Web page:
Growth is often used as a mantra of corporate America and those who associate constant expansion with ‘progress’. However, growth is also finite, it does not happen forever, and it is not reasonable to believe in this concept because things just don’t keep growing, as contractions are natural.
For many years, the Chinese Communist Party lauded the idea of such growth, but with regard to population, even in spite of their attempts to limit population size. Now according to the Financial Times, China is set to release report- but which will not normally come later this year -showing that China is undergoing a notable population decline.
China is set to report its first population decline since the famine that accompanied the Great Leap Forward, Mao Zedong’s disastrous economic policy in the late 1950s that caused the deaths of tens of millions of people.
The current fall in population comes despite the relaxation of strict family planning policies, which was meant to reverse the falling birth rate of the world’s most populous country.
The latest Chinese census, which was completed in December but has yet to be made public, is expected to report the total population of the country at less than 1.4bn, according to people familiar with the research. In 2019, China’s population was reported to have exceeded the 1.4bn mark.
The people cautioned, however, that the figure was considered very sensitive and would not be released until multiple government departments had reached a consensus on the data and its implications.
“The census results will have a huge impact on how the Chinese people see their country and how various government departments work,” said Huang Wenzheng, a fellow at the Center for China and Globalization, a Beijing-based think-tank. “They need to be handled very carefully.” (source)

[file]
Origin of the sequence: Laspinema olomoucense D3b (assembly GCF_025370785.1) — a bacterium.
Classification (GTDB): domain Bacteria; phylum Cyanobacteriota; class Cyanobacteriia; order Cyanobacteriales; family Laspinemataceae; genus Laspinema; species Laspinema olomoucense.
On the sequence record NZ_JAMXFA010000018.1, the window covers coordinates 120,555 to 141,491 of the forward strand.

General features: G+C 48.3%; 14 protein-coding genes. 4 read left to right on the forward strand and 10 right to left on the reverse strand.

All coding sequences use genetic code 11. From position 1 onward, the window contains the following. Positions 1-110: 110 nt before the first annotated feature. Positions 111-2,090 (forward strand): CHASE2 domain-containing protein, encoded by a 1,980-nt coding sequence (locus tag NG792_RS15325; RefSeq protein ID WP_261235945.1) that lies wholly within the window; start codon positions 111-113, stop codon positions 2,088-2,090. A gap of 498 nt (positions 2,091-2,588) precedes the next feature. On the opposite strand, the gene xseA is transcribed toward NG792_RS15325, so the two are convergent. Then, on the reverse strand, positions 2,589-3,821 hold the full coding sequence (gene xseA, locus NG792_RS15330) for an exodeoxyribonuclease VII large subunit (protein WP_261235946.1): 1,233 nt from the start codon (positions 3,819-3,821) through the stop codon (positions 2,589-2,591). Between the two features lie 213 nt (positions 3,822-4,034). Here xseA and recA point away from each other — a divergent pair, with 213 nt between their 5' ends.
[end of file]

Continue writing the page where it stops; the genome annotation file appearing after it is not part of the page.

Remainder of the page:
This is not a surprise, but it is a serious issue because it foreshadows China’s future.
For years, China wanted to restrict fertility in spite of the desire to show ‘growth’, and the reasons are many for this, but the tangible reality is that this lead to the creation and enforcement of the ‘one-child policy’ that resulted in tens of millions of forced abortions, sterilizations, the mass spread of anti-fertility means, and given how in China boys historically are favored over girls, a serious population imbalance amid a declining population, to such a point where men outnumber women now in among the younger generations as high as a 13:10 to 14:10 ratio. When one considers how Chinas population is at least 42% over 45 years of age and that number is set to rise dramatically, and also how Chinese marriage rates are plummeting amid the spread of feminism that has encouraged the delay of marriage and family life for women as well as created a desire to, while having been repealed, continue the ‘one-child policy’ in most family structures, what we are seeing emerge here is not just a simple ‘bump’ in a line, or even part of a natural cycle of growth and decline found in any society. It is instead the visible beginnings of the trend warned about by demographers of mass population decline that, since people are the most important asset of any nation, will most likely strip China of her global power ambitions. It may also foreshadow another revolution in China, and possibly occupation from without, as this is the historical pattern that she often falls into when she experiences a decline in her power.
In China, there is an ancient concept known as the “Mandate of Heaven”, where it is believed that the King or Emperor rules by the will of the divine, and when he is overthrown, it is because his authority to rule has been removed by the same source who gave it to him. Now while this is historically a pagan concept, it is very real even in modern Chinese thought and in spite of attempts by the Chinese Communist Party (CCP) to squash it or turn it into at best an almost-forgotten historical memory, even they fear it, because it suggests that even they are not exempt from its effects. Considering how repressive the CCP has been to its own people, and the possibility of an emerging demographic changes- which also could lead to a migration crisis in the future, should the inability to fulfill domestic jobs emerge as a concern -might again call the Mandate of Heaven on the CCP and bring about another revolution as it so often has.